Bjarke Ingels Group recently unveiled a proposal for a school in Asminderod, Denmark that is topped with a series of undulating green roofs. The bands of greenery create an immersive landscape for the children that compliments the school’s focus on nature and sustainability. The building themselves are remarkably energy efficient and make great use of daylight. The school features a variety of green building techniques that teach environmentalism by design, including water catchment, biodiversity preservation, and minimal site impact.
The peaked roofs are offset from each other, creating spaces for large windows that saturate the interiors with sunlight. Rooms are connected by intersections within the building’s bands. The result is a series of spaces both intimate and large. Natural cooling is provided by a displacement system that removes warm stale air from on top and replaces it with fresh air cooled by the local landscape.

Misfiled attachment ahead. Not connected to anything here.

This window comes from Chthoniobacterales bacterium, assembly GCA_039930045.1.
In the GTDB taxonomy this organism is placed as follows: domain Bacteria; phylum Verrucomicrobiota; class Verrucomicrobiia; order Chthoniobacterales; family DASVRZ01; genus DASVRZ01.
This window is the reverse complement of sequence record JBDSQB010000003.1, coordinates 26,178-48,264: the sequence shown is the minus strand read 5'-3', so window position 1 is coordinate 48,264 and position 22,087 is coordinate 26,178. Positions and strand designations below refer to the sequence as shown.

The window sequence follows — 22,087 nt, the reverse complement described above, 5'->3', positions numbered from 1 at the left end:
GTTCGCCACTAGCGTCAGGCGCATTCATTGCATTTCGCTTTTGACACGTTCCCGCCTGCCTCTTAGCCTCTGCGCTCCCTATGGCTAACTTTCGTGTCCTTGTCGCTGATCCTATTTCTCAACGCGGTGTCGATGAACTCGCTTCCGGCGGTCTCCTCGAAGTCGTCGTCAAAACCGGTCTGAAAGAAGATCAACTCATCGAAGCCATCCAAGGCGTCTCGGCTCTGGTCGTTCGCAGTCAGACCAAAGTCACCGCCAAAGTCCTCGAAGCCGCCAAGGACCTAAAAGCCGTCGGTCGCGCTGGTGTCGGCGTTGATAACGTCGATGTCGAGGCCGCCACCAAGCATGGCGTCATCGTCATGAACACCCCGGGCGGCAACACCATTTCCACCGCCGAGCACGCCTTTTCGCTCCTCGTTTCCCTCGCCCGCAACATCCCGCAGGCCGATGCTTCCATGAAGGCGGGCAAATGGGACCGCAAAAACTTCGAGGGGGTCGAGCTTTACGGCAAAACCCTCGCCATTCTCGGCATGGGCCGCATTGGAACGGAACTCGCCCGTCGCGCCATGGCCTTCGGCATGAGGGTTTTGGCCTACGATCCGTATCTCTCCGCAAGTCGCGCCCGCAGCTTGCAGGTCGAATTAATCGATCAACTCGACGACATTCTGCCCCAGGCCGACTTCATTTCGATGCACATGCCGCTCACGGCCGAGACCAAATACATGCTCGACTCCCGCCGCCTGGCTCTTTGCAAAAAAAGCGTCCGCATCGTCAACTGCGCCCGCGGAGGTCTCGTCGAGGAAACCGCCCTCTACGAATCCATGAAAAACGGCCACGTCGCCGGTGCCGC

We’ve seen a lot of green roofs lately for a good reason. They help cool and insulate buildings, control rainwater runoff, and add much needed biodiversity. BIG‘s proposal takes the unusual step of setting up the roof be a part of the school grounds, providing a diverse environment for kids to explore. The entire project blends man-made structure with nature as an exploration of what lessons can be learned from building with the environment.